Austin, with its hipster reputation fueled by the South by Southwest film, music, and interactive conferences (SXSW), “Keep Austin Weird” slogan, and high-tech prominence, attracted most of the attention as solar energy gathered momentum. San Antonio tends to be known more as a tourism and military center with a blue-collar feel.
Yet San Antonio attracted national and international attention when its municipal utility, CPS Energy, announced it was seeking 400 MW of solar energy with the twist that a key part of selecting the winning bid would be willingness to locate job-creating solar manufacturing in the city.
In July 2012, CPS and South Korea-based OCI Solar Power signed a 25-year power purchase and economic development agreement providing for solar power for almost 70,000 households with a new corporate headquarters in San Antonio and more than 800 professional and technical jobs.
CPS is the largest municipally owned natural gas and electric utility in the country and serves about twice as many customers as Austin Energy, which is electric only. The cities are 80 miles apart. While the utilities in both cities have taken a prominent role in building support and customers for their renewable portfolios, especially wind, for at least the past decade, perhaps nothing so far had been quite as dramatic as the 400 MW solar plan from San Antonio.
Karl Rábago, a former Austin Energy top executive who now heads his own clean energy consulting firm, said the two utilities have taken slightly different approaches. “But one way or another, there’s going to be a lot more solar,” he said. “They really are complementary. Texas is a great opportunity.”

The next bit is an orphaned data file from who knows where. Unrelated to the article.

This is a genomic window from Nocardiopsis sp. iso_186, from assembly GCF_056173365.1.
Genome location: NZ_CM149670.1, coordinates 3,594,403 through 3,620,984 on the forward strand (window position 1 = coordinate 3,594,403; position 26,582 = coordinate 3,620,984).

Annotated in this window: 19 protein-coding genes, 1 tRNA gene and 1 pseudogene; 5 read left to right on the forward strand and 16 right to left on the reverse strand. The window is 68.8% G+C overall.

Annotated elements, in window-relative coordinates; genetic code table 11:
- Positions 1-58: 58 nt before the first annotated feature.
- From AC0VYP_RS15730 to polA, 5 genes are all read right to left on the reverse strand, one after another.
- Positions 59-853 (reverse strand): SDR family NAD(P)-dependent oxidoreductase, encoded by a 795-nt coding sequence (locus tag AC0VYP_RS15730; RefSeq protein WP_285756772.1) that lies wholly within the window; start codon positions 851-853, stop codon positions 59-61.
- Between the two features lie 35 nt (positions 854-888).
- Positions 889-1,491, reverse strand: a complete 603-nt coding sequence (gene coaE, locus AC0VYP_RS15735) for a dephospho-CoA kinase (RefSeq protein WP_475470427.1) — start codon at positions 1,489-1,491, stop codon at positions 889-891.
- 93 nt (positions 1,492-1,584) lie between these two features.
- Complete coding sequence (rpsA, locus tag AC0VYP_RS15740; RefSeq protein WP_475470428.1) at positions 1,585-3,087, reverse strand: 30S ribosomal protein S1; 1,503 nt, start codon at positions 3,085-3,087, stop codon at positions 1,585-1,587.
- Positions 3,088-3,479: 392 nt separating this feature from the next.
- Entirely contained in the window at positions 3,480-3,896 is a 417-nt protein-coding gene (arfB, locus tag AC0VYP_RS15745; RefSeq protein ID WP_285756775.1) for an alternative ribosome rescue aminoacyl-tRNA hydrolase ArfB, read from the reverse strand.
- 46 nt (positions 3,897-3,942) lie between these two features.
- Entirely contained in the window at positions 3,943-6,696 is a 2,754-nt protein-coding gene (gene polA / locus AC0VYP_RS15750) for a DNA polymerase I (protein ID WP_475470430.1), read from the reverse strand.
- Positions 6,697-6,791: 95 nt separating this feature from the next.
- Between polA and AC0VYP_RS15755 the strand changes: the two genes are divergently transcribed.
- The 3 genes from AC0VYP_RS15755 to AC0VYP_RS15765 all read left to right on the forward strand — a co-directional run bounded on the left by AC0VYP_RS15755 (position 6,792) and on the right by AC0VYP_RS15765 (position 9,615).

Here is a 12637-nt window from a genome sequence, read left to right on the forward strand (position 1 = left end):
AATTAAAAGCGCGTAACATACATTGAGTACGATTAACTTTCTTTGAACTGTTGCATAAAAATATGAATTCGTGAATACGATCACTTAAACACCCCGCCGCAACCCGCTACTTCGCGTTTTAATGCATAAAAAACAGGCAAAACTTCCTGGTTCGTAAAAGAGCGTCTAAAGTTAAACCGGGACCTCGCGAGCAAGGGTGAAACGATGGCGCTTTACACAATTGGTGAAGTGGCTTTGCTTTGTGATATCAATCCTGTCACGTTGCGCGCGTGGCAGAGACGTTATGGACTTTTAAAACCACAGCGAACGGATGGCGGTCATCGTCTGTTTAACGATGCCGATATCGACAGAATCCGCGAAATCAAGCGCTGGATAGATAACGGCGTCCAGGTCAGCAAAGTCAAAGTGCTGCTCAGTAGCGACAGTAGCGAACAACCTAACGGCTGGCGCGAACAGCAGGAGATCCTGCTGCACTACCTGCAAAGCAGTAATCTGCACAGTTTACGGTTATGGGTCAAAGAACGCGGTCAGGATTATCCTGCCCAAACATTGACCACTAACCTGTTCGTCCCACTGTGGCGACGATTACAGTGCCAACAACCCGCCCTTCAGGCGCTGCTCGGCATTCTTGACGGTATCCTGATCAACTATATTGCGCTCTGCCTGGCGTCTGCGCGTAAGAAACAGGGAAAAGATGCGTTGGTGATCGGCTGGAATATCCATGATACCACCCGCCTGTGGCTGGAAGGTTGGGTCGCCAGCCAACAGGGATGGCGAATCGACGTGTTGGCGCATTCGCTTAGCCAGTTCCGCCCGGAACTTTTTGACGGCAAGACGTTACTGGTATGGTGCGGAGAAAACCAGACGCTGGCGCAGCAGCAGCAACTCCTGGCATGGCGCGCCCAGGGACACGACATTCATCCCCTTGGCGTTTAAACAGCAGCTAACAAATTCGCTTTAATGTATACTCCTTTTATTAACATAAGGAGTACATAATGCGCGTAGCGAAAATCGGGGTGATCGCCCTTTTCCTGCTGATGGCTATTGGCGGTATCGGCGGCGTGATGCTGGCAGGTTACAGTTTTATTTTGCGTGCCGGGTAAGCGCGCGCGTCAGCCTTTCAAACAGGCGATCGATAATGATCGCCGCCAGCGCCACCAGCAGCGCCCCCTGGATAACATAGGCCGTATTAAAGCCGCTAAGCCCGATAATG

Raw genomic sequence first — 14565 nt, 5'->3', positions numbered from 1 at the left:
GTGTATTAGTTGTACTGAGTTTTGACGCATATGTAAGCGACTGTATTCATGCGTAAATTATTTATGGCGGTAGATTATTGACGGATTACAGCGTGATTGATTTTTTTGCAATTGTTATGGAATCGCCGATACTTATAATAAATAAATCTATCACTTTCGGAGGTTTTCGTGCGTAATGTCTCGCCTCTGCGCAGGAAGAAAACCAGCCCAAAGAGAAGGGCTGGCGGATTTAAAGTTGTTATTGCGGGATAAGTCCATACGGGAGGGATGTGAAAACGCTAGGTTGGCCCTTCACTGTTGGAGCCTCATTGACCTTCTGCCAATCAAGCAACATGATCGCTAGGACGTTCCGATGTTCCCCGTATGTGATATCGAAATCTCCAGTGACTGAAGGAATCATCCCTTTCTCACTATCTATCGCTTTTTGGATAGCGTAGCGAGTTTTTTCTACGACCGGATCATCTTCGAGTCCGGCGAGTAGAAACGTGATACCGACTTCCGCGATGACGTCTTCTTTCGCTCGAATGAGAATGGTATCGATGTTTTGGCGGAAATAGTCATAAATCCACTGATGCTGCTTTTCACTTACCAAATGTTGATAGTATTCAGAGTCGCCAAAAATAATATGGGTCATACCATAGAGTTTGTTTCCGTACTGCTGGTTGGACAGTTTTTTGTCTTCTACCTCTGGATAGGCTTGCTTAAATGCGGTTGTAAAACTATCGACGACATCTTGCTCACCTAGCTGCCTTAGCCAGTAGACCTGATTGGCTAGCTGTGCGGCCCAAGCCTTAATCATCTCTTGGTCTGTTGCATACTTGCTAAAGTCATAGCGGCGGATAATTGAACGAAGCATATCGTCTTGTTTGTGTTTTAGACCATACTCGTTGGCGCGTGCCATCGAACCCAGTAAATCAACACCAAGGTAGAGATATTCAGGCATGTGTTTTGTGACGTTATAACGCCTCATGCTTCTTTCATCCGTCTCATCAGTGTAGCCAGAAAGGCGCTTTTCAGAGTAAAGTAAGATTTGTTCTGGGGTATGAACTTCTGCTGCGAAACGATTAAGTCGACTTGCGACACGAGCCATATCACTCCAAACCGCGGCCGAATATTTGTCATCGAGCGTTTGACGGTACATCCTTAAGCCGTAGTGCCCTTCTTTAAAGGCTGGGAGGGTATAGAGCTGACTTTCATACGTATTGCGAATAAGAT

Austin has its own utility-scale solar generation with the Webberville 35 MW project just east of the city limits and rumors that more may be on the way, either nearby or taking advantage of the stronger solar resource in West Texas. The Austin emphasis, however, has been by and large more on residential and business incentives for rooftop solar arrays.
“Our goal in Austin was to create a market from the ground up,” Rábago said, while the San Antonio approach would be from “the top down. They’ve put 10 years of demand on the table. If they follow through, they’ve got a really big deal.”
Both cities have demonstrated strong support for distributed generation, generally the placement of solar arrays on large and small rooftops close to where the energy will be consumed, as well as utility-scale projects that tend to be larger and on open land.